When someone dies leaving a Will, who is entitled to act as their Executor? It may seem like an elementary question at first glance. Of course, most people would assume that whoever is appointed in the Will has priority to act as Executor.
In most cases, the Executor appointed in the Will is entitled to act as the Estate’s Executor, however, there are extenuating and unique circumstances that change things. In fact, an entire section of Alberta’s Estate Administration Act is devoted to this very question.
Check the Will First
The Wills & Estates laws in Alberta are clear that if a valid Will exists, the Executor named in the Will has priority to act. However, in some cases, the Executor appointed in the Will passes away before the Will-maker. If the Will-maker themselves then passes away without updating the Will, the Will itself is not invalidated, but there’s no longer an apparent Executor. This predicament is just one reason that it’s important to review your Will regularly and update it as necessary. Another precaution that most prudent Wills & Estates lawyers take to prevent such a situation, is to ensure that their client’s Will names at least one alternate Executor.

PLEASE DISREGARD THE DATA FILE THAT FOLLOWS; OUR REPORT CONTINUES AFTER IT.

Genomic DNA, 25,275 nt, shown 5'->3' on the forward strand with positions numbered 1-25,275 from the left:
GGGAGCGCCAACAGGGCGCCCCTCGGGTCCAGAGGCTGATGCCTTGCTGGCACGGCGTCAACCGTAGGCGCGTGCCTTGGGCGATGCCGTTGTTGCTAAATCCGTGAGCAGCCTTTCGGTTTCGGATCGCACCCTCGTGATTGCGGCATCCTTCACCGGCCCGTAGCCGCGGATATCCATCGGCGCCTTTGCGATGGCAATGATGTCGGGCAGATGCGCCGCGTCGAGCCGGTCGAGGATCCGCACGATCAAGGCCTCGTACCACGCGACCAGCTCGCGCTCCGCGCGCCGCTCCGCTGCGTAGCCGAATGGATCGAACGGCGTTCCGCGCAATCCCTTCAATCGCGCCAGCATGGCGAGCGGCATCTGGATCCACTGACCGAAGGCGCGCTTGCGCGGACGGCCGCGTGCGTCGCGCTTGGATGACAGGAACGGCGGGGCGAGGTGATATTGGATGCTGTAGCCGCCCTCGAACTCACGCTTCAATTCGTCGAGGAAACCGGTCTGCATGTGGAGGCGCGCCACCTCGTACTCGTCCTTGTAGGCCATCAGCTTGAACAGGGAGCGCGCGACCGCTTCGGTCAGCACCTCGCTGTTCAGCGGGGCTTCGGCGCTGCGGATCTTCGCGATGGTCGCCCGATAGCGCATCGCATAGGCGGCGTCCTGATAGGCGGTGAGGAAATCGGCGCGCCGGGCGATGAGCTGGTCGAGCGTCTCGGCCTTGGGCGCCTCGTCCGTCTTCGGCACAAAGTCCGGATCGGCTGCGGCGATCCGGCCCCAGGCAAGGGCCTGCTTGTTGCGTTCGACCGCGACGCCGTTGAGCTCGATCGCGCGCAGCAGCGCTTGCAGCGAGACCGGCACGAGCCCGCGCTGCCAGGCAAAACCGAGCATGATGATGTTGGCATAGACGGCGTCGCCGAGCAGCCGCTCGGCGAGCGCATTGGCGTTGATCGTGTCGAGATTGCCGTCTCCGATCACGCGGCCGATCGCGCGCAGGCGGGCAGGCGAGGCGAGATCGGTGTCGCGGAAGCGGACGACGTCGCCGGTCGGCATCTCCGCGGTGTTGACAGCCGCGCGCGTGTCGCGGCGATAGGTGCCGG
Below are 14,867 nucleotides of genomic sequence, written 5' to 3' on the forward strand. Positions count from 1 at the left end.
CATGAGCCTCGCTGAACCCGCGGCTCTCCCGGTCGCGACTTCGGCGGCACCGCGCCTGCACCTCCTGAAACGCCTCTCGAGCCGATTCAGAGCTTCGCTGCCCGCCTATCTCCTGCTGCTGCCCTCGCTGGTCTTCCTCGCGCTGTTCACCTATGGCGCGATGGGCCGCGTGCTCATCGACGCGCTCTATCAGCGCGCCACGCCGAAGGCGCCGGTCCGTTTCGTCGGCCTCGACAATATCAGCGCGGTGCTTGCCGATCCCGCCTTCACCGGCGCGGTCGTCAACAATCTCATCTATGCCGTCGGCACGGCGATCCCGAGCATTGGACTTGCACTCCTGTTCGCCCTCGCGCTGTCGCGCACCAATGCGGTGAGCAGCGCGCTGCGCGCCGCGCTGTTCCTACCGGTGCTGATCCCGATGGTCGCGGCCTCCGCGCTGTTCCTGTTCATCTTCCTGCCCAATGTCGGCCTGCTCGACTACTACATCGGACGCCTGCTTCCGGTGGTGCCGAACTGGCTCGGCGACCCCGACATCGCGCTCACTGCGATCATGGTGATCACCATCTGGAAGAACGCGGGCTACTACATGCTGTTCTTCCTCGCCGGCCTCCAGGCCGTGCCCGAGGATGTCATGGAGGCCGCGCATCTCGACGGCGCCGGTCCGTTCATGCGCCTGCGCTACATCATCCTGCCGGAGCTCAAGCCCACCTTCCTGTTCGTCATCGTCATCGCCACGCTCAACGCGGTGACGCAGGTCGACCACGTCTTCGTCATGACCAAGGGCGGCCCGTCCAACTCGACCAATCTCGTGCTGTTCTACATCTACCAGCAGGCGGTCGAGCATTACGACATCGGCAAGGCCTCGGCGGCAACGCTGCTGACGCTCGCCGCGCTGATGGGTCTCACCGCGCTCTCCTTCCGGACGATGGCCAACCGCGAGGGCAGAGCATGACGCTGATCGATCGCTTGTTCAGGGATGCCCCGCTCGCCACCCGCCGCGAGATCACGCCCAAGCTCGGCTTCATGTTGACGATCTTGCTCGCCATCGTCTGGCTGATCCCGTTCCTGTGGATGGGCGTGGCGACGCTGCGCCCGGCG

It’s also possible that the Executor named by the Will is still alive, but has lost mental capacity or is unable or unwilling to act for other reasons. The Executor named in the Will may be in ill-health, too busy, live far away, or otherwise be unable to handle the significant responsibilities that come with Executorship.
Regardless of whether the Executor named in the Will has passed away, or is unable or unwilling to act, the Estate laws in Alberta ensure that another interested party is able to “take the reigns” and act as Executor to ensure that the deceased’s assets are distributed according to their wishes.
It’s also worth mentioning that some Wills authorize a specific individual to appoint an Executor, rather than naming a specific individual as Executor. If there’s no Executor named in the Will, then the Executor appointed by that authorized individual has the authority to act.
What if the Appointed Executor is Deceased, Unable or Unwilling to Act?